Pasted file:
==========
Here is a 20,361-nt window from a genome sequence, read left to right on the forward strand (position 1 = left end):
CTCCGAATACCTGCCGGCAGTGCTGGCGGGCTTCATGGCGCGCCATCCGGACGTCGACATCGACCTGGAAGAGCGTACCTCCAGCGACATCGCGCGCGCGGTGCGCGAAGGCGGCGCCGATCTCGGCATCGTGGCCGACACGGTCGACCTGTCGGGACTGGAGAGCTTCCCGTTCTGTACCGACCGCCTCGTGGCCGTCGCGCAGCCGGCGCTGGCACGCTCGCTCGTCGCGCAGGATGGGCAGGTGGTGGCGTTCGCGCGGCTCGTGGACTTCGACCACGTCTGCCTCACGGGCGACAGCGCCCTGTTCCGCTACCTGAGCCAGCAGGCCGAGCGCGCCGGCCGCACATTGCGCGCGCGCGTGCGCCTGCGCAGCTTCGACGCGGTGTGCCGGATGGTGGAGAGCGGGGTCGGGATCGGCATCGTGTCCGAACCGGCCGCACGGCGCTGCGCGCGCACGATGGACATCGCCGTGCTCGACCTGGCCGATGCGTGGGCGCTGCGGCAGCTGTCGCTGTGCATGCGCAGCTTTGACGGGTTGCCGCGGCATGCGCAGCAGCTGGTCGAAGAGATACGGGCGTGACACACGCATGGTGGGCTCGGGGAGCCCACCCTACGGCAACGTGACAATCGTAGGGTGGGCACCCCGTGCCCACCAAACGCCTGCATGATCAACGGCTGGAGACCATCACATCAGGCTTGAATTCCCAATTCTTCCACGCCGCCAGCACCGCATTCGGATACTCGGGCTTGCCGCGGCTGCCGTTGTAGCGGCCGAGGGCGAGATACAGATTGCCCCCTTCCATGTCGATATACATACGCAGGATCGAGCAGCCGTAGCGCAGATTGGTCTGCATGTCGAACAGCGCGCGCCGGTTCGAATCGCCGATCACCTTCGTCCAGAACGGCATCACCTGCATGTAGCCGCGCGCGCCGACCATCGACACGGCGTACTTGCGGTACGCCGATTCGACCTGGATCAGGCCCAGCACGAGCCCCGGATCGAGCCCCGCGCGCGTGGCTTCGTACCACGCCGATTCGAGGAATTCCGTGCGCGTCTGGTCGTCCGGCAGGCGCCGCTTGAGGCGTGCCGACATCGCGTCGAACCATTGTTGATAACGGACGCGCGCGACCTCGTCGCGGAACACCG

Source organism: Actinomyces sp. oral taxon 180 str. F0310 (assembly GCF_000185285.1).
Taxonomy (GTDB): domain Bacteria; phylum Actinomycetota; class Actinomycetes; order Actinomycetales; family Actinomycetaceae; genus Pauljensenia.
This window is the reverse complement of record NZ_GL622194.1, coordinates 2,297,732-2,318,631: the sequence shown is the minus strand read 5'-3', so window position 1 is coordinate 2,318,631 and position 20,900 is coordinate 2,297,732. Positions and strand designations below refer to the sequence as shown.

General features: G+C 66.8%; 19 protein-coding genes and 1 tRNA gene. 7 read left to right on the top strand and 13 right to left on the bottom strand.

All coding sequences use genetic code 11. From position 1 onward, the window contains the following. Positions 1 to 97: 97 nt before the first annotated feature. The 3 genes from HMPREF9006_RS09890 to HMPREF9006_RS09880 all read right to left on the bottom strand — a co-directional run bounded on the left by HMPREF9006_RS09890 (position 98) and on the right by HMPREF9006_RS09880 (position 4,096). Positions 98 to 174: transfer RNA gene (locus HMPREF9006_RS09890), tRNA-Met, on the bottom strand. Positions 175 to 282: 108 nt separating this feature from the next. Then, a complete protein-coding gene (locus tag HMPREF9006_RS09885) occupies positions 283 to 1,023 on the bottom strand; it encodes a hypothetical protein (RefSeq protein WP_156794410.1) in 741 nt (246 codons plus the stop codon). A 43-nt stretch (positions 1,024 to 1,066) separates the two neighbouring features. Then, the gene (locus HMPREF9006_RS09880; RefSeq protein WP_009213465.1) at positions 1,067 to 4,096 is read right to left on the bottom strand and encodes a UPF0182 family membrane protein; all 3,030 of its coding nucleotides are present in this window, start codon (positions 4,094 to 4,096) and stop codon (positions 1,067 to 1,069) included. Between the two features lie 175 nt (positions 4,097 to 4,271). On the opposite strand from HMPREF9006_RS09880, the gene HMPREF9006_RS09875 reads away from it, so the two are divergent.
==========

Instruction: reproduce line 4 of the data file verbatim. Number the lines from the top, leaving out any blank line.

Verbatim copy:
Taxonomy (GTDB): domain Bacteria; phylum Actinomycetota; class Actinomycetes; order Actinomycetales; family Actinomycetaceae; genus Pauljensenia.